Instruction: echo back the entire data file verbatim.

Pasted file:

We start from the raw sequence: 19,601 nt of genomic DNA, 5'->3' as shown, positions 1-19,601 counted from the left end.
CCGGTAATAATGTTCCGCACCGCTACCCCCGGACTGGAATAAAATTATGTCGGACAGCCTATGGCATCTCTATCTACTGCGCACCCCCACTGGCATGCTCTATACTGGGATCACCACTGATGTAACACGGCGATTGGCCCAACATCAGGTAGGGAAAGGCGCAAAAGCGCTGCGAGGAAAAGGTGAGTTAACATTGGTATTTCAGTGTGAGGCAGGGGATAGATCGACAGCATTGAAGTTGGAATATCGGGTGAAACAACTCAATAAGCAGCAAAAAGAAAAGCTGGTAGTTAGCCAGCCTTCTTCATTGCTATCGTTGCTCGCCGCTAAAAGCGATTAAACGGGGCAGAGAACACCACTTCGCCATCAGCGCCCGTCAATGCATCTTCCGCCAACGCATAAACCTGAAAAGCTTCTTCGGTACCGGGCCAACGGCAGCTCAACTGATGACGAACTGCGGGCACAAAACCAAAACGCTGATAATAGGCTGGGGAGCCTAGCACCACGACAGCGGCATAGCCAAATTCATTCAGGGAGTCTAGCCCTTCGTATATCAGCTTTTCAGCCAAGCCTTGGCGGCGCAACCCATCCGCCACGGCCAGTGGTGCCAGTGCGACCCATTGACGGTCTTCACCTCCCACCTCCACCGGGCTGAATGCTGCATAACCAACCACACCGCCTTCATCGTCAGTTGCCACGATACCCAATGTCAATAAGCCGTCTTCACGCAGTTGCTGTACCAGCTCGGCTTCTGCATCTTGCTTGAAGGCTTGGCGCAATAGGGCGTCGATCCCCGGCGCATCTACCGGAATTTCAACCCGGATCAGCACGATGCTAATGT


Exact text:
We start from the raw sequence: 19,601 nt of genomic DNA, 5'->3' as shown, positions 1-19,601 counted from the left end.
CCGGTAATAATGTTCCGCACCGCTACCCCCGGACTGGAATAAAATTATGTCGGACAGCCTATGGCATCTCTATCTACTGCGCACCCCCACTGGCATGCTCTATACTGGGATCACCACTGATGTAACACGGCGATTGGCCCAACATCAGGTAGGGAAAGGCGCAAAAGCGCTGCGAGGAAAAGGTGAGTTAACATTGGTATTTCAGTGTGAGGCAGGGGATAGATCGACAGCATTGAAGTTGGAATATCGGGTGAAACAACTCAATAAGCAGCAAAAAGAAAAGCTGGTAGTTAGCCAGCCTTCTTCATTGCTATCGTTGCTCGCCGCTAAAAGCGATTAAACGGGGCAGAGAACACCACTTCGCCATCAGCGCCCGTCAATGCATCTTCCGCCAACGCATAAACCTGAAAAGCTTCTTCGGTACCGGGCCAACGGCAGCTCAACTGATGACGAACTGCGGGCACAAAACCAAAACGCTGATAATAGGCTGGGGAGCCTAGCACCACGACAGCGGCATAGCCAAATTCATTCAGGGAGTCTAGCCCTTCGTATATCAGCTTTTCAGCCAAGCCTTGGCGGCGCAACCCATCCGCCACGGCCAGTGGTGCCAGTGCGACCCATTGACGGTCTTCACCTCCCACCTCCACCGGGCTGAATGCTGCATAACCAACCACACCGCCTTCATCGTCAGTTGCCACGATACCCAATGTCAATAAGCCGTCTTCACGCAGTTGCTGTACCAGCTCGGCTTCTGCATCTTGCTTGAAGGCTTGGCGCAATAGGGCGTCGATCCCCGGCGCATCTACCGGAATTTCAACCCGGATCAGCACGATGCTAATGT